Some science behind the scenes
A nematicide is a type of chemical pesticide used to kill plant-parasitic nematodes.
Artificial Nematicides - have tended to be broad-spectrum toxicants possessing high volatility or other properties promoting migration through the soil. Human health safety and environmental concerns have resulted in the widespread deregistration of several nematicides. Prior to 1985, the persistent halocarbon DBCP was a widely used nematicide and soil fumigant. However, it was banned from use after being linked to sterility among male workers.
Natural nematicides - An environmentally benign garlic-derived polysulfide product is approved for use in the European Union (under Annex 1 of 91/414) and the UK as a nematicide. Another common natural nematicide is obtained from neem cake, the residue obtained after cold-pressing the fruit and kernels of the neem tree. Known by several names in the world, the tree was first cultivated in India in ancient times and is now widely distributed throughout the world. The root exudate of marigold (Tagetes) is also found to have nematicidal action. Nematophagous fungi, a type of carnivorous fungi, can be used as a nematode, Paecilomyces being one example.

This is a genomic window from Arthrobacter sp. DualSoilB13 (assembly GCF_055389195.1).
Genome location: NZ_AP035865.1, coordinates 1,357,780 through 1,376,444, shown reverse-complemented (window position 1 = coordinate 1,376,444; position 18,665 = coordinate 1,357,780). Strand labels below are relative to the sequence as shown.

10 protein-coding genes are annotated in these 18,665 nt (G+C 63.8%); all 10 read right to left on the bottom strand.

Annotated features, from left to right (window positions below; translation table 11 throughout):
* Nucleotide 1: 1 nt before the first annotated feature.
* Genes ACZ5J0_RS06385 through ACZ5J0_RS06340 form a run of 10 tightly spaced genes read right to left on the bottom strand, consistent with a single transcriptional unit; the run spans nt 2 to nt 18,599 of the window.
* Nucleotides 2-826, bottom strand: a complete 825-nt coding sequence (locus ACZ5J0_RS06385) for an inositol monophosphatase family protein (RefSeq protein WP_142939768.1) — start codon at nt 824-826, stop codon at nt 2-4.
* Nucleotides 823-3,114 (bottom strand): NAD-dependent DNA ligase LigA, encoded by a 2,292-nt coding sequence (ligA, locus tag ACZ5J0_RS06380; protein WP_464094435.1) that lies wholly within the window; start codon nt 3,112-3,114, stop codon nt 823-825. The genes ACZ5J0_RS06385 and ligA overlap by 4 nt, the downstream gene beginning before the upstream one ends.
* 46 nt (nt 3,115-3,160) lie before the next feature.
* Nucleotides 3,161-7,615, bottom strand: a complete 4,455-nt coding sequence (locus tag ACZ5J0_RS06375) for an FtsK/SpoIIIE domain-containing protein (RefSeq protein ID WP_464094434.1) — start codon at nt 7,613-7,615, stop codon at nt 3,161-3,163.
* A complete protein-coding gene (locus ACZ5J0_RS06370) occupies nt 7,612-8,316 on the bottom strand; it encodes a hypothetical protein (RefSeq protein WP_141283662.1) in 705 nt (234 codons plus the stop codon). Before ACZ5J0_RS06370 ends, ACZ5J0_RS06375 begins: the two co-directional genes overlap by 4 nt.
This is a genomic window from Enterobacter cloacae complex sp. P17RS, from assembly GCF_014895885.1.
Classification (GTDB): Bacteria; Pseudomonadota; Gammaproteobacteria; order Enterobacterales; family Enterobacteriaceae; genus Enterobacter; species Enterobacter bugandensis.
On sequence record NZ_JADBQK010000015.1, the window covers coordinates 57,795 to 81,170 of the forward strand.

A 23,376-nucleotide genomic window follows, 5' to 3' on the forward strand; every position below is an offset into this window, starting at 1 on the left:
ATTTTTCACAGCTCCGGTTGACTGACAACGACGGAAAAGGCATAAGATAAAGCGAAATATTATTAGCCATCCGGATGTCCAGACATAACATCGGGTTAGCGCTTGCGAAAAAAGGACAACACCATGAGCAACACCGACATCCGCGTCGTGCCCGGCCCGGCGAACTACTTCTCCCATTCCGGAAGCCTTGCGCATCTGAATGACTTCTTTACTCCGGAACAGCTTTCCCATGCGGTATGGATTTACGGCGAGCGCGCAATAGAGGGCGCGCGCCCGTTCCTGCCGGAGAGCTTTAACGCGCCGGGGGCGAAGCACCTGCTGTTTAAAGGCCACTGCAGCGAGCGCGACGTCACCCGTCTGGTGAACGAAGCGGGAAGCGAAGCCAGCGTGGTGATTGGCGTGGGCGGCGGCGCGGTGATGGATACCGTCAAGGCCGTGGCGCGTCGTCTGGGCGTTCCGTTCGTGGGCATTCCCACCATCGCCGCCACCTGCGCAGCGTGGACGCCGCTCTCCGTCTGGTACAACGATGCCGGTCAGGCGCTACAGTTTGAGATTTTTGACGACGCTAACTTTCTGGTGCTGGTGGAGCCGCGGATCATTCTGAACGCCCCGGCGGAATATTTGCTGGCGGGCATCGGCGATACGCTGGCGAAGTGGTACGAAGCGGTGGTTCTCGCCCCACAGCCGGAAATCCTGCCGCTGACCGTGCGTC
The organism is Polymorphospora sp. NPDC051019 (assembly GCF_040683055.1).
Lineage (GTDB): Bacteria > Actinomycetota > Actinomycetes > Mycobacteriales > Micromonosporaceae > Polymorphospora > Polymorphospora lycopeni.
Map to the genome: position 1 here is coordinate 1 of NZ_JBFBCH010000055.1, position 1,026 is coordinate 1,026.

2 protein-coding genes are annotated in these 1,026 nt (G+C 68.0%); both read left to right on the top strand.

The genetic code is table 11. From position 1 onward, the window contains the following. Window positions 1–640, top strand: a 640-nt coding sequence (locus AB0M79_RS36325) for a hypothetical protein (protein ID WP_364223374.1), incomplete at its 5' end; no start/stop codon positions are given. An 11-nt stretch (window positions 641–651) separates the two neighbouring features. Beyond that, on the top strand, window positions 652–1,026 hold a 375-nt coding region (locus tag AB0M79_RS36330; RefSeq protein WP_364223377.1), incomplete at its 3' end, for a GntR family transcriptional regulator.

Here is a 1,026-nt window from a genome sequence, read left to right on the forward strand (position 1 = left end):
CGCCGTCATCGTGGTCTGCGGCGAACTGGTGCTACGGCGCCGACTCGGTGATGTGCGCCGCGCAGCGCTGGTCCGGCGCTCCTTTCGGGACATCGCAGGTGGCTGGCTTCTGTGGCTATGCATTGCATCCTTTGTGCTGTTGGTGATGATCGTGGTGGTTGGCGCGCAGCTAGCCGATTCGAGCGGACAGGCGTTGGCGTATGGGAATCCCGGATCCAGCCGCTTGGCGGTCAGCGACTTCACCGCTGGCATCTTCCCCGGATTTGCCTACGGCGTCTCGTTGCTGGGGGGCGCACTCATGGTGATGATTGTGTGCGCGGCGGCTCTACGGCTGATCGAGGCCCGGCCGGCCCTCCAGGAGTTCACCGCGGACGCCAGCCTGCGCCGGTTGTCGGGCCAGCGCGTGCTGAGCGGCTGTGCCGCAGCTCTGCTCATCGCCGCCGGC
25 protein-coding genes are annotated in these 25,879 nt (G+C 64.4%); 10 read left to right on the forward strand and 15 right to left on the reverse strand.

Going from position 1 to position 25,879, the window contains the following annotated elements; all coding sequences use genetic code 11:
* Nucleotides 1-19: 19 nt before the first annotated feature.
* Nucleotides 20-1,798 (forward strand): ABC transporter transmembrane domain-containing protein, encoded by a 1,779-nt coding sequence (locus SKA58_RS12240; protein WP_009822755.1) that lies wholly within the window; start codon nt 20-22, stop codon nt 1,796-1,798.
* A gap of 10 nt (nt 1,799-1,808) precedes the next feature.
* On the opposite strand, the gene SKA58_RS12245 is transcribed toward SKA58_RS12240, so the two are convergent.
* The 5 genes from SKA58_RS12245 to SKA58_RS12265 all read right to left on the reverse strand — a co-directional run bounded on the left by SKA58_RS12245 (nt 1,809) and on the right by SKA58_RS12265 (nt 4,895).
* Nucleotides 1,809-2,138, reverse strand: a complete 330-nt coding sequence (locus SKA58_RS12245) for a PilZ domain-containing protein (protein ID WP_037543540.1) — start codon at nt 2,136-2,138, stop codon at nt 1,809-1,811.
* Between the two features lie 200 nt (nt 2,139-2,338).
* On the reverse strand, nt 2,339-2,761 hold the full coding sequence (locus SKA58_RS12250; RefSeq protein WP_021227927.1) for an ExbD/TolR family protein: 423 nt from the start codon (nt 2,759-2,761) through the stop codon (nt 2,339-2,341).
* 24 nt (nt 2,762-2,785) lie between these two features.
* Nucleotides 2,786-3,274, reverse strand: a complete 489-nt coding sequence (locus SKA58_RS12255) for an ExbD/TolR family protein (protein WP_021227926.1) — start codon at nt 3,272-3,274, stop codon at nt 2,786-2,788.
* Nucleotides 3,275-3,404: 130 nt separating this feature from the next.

See also the Alan Woods Compendium of pesticides
For iPad/iPhone users: tap letter twice to get list of items.